Suppose $B$ is a ball in $\mathbb{R}^{m}$ and $u$ and $s$ are subharmonic on $B$. Suppose there is a closed subset $F$ of the closure of $B$ with no interior such that $v=us$ is subharmonic on $B\setminus F$. Is there a way to prove that $v$ is subharmonic on $B$? Notice that if $u$ and $s$ are $C^{2}$smooth, the solution is easy: for each $x\in F$ we may take a sequence $(x_{n})$ in $B\setminus F$ that converges to $x$. Then by taking the limit of $\Delta v(x_{n})\geq0$ we can prove the case. But what if $u$ and $s$ are not smooth?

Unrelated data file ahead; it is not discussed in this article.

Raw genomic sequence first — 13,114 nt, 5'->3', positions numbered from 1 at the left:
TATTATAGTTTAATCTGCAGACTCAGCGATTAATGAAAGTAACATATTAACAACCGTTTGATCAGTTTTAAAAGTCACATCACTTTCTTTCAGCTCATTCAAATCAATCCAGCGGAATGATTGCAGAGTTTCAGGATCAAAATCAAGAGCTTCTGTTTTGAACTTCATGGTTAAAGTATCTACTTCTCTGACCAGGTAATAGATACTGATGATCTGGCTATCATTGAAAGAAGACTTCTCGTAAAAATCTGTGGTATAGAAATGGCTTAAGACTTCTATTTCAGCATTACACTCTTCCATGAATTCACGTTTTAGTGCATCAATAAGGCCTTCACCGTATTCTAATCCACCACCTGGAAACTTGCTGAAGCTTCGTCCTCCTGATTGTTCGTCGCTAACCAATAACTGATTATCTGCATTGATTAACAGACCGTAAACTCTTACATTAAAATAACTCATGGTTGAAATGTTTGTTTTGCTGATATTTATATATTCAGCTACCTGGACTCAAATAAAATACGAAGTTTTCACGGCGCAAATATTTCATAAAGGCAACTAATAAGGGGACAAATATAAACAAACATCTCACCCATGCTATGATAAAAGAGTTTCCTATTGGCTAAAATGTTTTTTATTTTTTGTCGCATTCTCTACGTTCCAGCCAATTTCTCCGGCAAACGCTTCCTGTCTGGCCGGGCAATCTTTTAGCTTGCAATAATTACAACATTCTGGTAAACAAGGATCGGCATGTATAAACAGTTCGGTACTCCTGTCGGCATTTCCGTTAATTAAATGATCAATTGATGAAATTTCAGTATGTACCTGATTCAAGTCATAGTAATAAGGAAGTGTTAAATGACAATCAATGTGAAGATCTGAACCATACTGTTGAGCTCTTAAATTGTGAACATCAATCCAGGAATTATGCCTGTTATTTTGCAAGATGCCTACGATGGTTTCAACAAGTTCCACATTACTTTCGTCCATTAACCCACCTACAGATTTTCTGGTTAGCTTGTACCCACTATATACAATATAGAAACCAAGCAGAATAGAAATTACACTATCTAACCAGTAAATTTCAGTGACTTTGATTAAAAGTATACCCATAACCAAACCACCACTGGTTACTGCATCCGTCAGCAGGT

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$\begingroup$ Something is missing in the statement. What if $F=B$, for example? $\endgroup$ – Alexandre Eremenko Jul 6 at 21:14

$\begingroup$ Sorry! I corrected. $\endgroup$ – M. Rahmat Jul 6 at 21:45

2$\begingroup$ This is not correct: take $u(x)=0,s(x)=x_1$, where $x=(x_1,x_2)$ both subharmonic, $v(x)=x_1$ is harmonic away from the line $F=\{ x:x_1=0\}$. $\endgroup$ – Alexandre Eremenko Jul 7 at 5:05